He hits, he pitches, he was the greatest Wake Forest baseball player to ever don Deacs uni....
Craig was the ACC Player of the Year in 2015 and was a 1st Team All-American in 2015 and 2016. While he did not take home any of the big hardware in college baseball, he was certainly deserving of consideration for awards like the Golden Spikes and Dick Howser Trophy. In the end he did take home the D1Baseball National Player of the Year which is sort of like that time Ernie Banks won the MVP award when the Cubs finished in last place.
I'm not sure how Will Craig will fair as a Major League player, but the Pirates picked him up towards the end of the 1st Round in last summer's amateur draft. While he can hit and pitch, the Pirates have made him a full time position player, so for the moment he will have to just be Babe Ruth at the plate...I'm sure he can talk his way into pitching at some point.
While Craig was one of the better players in the ACC over his three years in college, the Wake Forest star never appeared in any baseball card sets up until last year. I was a little disappointed that he never appeared on any USA Baseball teams, but now that he's in the Minors it's time to catch up with some of his cards.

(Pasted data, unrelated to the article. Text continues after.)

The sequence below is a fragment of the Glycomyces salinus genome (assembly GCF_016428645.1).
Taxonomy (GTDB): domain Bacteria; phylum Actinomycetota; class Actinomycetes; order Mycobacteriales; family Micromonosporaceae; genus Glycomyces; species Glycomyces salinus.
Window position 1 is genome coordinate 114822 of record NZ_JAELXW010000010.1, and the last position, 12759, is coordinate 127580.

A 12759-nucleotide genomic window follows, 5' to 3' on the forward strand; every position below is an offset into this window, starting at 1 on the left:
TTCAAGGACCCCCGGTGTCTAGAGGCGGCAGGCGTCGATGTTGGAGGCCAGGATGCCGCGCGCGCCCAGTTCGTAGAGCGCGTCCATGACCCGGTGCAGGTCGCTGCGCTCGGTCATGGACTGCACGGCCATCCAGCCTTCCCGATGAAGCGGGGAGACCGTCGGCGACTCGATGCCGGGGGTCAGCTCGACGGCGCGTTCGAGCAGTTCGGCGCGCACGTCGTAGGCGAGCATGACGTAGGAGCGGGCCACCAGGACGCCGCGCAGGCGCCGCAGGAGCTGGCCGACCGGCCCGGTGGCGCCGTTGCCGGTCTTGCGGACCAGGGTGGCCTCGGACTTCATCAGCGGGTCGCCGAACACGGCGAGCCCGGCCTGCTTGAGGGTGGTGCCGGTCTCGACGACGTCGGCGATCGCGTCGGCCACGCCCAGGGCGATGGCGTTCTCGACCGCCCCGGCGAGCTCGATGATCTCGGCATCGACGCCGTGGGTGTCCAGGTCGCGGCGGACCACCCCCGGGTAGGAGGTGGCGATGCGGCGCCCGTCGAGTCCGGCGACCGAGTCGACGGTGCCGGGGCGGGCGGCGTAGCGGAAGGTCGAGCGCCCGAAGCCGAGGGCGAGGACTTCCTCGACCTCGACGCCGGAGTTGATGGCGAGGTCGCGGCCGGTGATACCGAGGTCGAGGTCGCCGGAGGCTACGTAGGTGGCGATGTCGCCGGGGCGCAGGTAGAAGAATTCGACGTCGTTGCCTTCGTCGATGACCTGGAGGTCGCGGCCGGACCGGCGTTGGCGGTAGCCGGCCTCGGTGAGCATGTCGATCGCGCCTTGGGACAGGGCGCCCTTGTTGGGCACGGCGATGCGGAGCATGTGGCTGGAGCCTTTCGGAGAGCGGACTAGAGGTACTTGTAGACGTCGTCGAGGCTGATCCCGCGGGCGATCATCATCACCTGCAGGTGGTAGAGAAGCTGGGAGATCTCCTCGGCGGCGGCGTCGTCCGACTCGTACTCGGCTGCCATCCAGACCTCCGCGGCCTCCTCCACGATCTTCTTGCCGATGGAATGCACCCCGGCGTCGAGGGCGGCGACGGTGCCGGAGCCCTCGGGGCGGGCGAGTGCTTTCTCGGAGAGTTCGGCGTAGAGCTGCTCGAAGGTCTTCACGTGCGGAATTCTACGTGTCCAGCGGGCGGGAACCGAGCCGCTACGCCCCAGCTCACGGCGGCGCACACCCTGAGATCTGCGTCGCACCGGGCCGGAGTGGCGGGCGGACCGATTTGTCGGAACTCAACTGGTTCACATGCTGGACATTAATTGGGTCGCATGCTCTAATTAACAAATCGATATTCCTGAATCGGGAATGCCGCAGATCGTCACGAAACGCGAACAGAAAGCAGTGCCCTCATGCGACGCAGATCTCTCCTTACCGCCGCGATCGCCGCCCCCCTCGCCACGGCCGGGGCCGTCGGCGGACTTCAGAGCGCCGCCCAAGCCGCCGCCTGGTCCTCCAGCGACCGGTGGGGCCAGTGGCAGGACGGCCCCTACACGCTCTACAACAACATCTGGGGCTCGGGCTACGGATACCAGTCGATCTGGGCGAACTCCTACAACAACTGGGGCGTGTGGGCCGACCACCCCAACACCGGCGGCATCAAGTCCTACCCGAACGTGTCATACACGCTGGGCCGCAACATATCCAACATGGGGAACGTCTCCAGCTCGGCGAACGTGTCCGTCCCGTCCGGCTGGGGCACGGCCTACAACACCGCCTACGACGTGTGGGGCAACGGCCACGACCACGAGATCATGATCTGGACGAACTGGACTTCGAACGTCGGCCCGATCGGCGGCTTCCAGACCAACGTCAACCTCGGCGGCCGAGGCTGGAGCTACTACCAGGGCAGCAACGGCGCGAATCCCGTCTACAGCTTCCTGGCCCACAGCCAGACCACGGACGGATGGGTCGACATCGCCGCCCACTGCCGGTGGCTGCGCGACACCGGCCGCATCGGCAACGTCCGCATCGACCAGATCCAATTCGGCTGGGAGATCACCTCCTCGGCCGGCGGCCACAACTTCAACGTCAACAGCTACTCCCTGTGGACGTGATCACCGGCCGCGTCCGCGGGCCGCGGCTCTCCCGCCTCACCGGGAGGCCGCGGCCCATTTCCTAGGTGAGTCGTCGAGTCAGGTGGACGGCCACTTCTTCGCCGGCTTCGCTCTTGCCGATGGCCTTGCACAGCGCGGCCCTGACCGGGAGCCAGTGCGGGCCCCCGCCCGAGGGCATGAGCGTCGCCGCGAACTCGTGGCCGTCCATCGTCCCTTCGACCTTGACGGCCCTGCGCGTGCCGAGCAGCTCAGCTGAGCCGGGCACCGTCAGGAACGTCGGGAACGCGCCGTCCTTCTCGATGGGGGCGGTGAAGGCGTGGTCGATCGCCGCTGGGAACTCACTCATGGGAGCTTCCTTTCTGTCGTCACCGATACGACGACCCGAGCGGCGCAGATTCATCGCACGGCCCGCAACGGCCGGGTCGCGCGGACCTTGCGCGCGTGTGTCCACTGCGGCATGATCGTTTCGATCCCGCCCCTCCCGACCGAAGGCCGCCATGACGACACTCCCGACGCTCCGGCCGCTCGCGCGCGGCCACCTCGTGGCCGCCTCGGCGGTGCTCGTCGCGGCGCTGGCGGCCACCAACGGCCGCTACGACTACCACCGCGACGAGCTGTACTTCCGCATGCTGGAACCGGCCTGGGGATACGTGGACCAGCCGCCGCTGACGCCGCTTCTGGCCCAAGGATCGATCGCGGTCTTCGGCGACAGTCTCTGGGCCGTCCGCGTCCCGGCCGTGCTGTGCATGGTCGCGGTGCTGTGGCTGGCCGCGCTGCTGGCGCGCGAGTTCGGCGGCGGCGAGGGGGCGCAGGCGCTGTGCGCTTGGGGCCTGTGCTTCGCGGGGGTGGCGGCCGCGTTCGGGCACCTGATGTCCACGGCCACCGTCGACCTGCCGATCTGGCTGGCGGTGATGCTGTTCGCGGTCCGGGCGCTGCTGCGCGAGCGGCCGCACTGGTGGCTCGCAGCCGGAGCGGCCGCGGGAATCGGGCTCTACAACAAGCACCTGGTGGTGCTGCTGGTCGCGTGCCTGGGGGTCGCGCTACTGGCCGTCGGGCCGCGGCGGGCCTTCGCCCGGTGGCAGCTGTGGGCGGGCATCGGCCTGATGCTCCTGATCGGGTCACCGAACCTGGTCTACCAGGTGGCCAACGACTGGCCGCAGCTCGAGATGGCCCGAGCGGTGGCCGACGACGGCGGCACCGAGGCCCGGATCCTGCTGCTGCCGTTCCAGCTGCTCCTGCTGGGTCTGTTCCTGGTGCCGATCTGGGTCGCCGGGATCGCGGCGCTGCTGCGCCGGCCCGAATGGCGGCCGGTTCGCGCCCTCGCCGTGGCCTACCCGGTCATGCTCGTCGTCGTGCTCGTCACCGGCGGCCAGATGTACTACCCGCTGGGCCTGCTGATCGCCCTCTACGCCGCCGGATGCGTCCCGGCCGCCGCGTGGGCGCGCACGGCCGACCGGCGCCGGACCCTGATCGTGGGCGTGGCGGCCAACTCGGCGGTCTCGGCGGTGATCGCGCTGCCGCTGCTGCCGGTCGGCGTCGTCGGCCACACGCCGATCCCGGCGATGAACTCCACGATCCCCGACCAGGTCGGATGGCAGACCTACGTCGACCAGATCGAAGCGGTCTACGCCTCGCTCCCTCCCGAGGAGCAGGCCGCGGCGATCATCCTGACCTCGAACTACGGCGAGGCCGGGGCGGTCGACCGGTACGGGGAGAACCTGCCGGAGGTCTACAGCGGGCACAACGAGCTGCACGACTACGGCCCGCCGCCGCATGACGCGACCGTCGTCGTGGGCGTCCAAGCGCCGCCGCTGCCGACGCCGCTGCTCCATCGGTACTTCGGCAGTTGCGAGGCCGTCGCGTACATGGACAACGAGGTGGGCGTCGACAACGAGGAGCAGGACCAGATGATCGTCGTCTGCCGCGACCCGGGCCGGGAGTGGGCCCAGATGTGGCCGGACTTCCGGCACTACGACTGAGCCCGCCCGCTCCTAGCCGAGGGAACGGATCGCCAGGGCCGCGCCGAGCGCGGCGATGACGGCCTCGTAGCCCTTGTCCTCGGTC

I just picked up my first autograph of the former Wake Forest hitter/pitcher.
I was happy to see Topps include the Pirates third baseman in their end of year Bowman products. They even did a pretty good job of airbrushing his Pirates uni over his Wake Forest uni. Craig had a nice start to his professional career last summer, so he should continue to appear on baseball cards for the foreseeable future. In just over 200 at-bats in A ball Craig posted a .280/.412/.362 slash line. The power is a little disappointing, but no complaints about 40 walks in 200 at bats.
No pitching appearances.
Will Craig is the stuff of legends in Winston-Salem and many in central North Carolina are eager to see what will become of his professional career. While he was sort of a modern day Babe Ruth during his college career, many ACC baseball fans would take a nice solid professional career for the greatest college baseball player in the history of Wake Forest.